For 30-odd years Brown Sugar was a “bit of all right” until its descent, in the last six or seven, into a sad, unfashionably mediocre shadow of its former self. “It was very daggy,” says Winfred Fan, emphasising the “very”. The youngish (42) director of Brand Directions quit his highflying loft at Kookai 18 months ago to rescue the floundering Brown Sugar vertical retail and manufacturing empire from administration and almost certain death. “Lost its way” was a term bandied often at a cosy media dinner to relaunch the revamped brand at celebrity chef Neil Perry’s swank Rosetta restaurant in the Crown complex, Melbourne.

” Brown Sugar is back from the Wilderness Of Sad Old Frocks…”.

By evening’s end however, there was no doubt the now 38 year old Brown Sugar is back from the Wilderness Of Sad Old Frocks. (WOSOF if you prefer,and feel free to jot that down.) Now it’s up to its former market of 40-plus ladies to recognise that, and return to embrace it with disillusions dissolved. Whether or not they do is in the lap of the proverbial fashion goddesses. Mr. Fan’s work is done.  Now fingers crossed. Perhaps a new market of 30-plus urban classicists will also discover it. Fingers, eyes and legs crossed for that happy thought.

“Perhaps a new market of 30-plus urban classicists will also discover it…”

Winfred Fan appears to be an earnest and clever gent with genuinely good intentions toward women who prize style and elegance above attention-getting fads. He deserves success. As does his chic new team of Brown Sugar designers, headed by two glamourous women, Jessie Morrison and  Kat Ignatieva. They personify the brand’s key pitch at well-groomed, moderately fashionable 30-somethings. At Rosetta, as three models walked between tables of journalists and bloggers, Jessie, Kat and stylist Emily Ward (an inspired choice to cobble together six outfits to best convey the brand’s new mojo) talked about Brown Sugar’s commitment to style more than fads, the importance of fit and look as well as feel of good quality. For one short but gratifying moment, they even addressed the touchy matter of sleeves. A pet of mine. “Some women like them,” says Kat, or Jessie, and I immediately jotted that down. Amen. I would even venture more expansively that MOST women like a sleeve. It’s a personal theory based on vast anecdotal knowledge that renders their disappearance from so many categories of fashion in recent years (particularly those such as evening and bridal where they are most sorely needed), all the more bamboozling.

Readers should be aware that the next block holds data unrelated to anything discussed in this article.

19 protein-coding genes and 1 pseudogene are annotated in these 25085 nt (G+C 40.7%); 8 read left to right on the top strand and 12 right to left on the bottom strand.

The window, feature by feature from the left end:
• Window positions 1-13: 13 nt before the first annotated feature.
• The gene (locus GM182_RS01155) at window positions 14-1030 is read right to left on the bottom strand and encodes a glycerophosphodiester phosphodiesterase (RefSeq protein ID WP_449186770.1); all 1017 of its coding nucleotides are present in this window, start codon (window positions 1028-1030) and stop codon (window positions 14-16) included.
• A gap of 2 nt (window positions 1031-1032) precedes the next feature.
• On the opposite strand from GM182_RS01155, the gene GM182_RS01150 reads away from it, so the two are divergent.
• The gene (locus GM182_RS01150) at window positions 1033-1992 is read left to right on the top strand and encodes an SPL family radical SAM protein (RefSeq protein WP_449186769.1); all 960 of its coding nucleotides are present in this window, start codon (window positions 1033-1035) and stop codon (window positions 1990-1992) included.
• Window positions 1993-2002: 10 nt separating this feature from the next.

But I digress. Emily introduced a Baroque story of tweedy textures over sleek basics, all in rich earthy, plum-pudding colours.  The shapely silk shift frocks, soft leather jackets, thickly textured cashmere blend coatlets, metallic-shot blazers and knits cut perfectly for laying, are manufactured in Chinese factories which enables some attractive price capping. A shawl-collared car coat coveted by several fashion journalists who, depending on their age and taste, said they would wear it with skinny leather trousers or a chic pencil skirt and opaque tights, is just $199.

“Several fashion journalists…said they would wear it with skinny leather trousers or a chic pencil skirt and opaque tights…”

The soft structured fleshy leather zip jacket is $350. Those are the two most expensive items with fashioned dresses $120 – $160, pants and knits around $100 and useful, ensemble-transforming scarves about $70.
The styling is controlled and classic; no sexyhotnownow interpretations of bullseye fashion trends.
Brown Sugar’s online store is going gangbusters already according to Mr. Fan, and his boutiques around the country are also getting a slow, modernising makeover though most are still located in B-list suburban and regional centres. Planting a couple in A-list city or de-centralised malls could lure those 30-pus urban classicists mentioned earlier and dissolve any WOSOF delusions still lingering among Brown Sugar’s core 40-plussers. It’s a thought.

Janice Breen Burns,